“When California Forward and the California Stewardship Network conceived the California Economic Summit several years ago, it was hoped it could start a real conversation about job creation in California. Mission accomplished,” according to CaFwd.org.
“The fourth annual meeting of the Summit concluded last week in Ontario, attracting 400 private, public and civic leaders from diverse regions across California.
“’Hundreds of public, private and civic leaders have worked tirelessly in the last year to find ways to improve our ability to create the right kind of jobs in California,’ said James Mayer, president and CEO of California Forward. ‘At the Summit, we sharpened our strategies of how to create more jobs and more opportunity in more sustainable communities.’”
“Summit participants developed actionable plans on how California can address its infrastructure, housing, and workforce needs over the next 10 years, in order to meet the ‘Million Challenges’ of one million more skilled workers, one million more homes and one million more acre-feet of water each year.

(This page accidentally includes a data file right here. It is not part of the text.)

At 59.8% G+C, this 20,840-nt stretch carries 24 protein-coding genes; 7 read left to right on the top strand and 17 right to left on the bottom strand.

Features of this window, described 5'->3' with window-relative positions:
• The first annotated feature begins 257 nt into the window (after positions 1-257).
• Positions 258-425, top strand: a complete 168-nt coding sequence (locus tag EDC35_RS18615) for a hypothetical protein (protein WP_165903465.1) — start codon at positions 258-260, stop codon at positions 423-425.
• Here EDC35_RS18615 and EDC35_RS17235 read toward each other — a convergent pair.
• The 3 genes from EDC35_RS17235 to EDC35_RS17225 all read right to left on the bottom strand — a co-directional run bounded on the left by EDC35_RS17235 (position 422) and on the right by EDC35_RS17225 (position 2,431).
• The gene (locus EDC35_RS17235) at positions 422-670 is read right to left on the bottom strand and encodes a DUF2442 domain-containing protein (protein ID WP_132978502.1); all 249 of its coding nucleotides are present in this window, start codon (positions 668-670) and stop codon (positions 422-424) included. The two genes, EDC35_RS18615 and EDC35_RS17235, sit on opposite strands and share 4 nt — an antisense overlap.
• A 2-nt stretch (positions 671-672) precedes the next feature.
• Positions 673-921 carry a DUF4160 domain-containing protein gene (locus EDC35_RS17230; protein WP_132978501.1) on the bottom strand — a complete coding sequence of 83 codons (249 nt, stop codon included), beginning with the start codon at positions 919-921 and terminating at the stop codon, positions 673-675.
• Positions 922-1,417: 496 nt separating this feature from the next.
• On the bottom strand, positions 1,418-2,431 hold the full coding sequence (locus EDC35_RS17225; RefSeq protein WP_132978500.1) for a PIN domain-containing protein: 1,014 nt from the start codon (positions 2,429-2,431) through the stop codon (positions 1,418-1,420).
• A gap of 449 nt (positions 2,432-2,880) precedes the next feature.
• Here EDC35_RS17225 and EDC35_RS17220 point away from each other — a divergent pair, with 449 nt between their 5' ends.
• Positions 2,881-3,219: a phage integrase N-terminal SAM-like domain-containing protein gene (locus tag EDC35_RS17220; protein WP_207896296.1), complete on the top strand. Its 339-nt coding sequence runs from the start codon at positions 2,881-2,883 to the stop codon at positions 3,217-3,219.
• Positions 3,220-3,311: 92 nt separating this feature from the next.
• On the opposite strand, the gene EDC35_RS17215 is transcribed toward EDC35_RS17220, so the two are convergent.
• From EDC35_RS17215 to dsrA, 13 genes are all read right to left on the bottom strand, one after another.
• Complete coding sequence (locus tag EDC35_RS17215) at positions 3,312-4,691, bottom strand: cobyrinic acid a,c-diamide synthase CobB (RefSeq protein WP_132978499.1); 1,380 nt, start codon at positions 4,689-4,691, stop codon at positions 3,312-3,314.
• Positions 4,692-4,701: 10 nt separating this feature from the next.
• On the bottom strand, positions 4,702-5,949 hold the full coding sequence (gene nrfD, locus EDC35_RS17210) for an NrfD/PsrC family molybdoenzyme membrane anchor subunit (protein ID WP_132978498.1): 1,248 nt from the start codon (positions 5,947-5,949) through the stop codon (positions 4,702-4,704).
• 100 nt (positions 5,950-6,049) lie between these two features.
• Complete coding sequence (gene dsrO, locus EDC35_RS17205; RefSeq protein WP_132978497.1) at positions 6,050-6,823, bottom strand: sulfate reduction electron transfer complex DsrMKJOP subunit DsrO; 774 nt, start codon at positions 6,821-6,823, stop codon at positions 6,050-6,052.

“The 2015 Summit developed a number of goals to train more workers, build more homes and save more water. Among them are:
“To support state policies that will orient community colleges to prepare Californians for quality jobs and support regional coordination among colleges and employers.
“To work with the California legislature in 2016 to promote increased production and find ways to reduce costs for both market-rate and affordable housing
“To use Enhanced Infrastructure Financing Districts, which have long been advanced by the Summit, to fund regional water management that will conserve, capture, and reuse water.
“’The California Economic Summit has achieved a proven track record of effecting real change and influencing policy,’ said Eloy Ortiz Oakley, Superintendent-President of Long Beach City College and co-chair of the California Economic Summit Steering Committee. ‘The achievements thus far are a clear indication of the power in implementing a regional approach to solving some of the state’s toughest economic challenges.’”
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